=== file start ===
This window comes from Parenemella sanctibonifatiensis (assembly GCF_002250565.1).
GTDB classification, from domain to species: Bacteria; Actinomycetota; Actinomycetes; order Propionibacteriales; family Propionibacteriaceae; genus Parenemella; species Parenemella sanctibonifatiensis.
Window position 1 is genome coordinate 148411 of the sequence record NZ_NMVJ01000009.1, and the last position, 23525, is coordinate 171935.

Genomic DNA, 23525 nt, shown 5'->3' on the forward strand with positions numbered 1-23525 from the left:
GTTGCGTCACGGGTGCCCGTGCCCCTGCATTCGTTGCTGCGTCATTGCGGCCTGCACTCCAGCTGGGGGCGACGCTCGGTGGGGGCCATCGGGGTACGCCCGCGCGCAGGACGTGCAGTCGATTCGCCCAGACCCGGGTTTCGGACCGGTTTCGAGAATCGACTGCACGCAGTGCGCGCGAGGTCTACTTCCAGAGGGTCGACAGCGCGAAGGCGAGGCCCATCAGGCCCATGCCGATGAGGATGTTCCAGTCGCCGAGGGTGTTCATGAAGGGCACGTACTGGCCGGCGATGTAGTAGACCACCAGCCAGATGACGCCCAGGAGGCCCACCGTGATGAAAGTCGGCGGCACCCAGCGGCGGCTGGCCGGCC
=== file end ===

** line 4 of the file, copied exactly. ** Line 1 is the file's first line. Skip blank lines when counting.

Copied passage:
Genomic DNA, 23525 nt, shown 5'->3' on the forward strand with positions numbered 1-23525 from the left: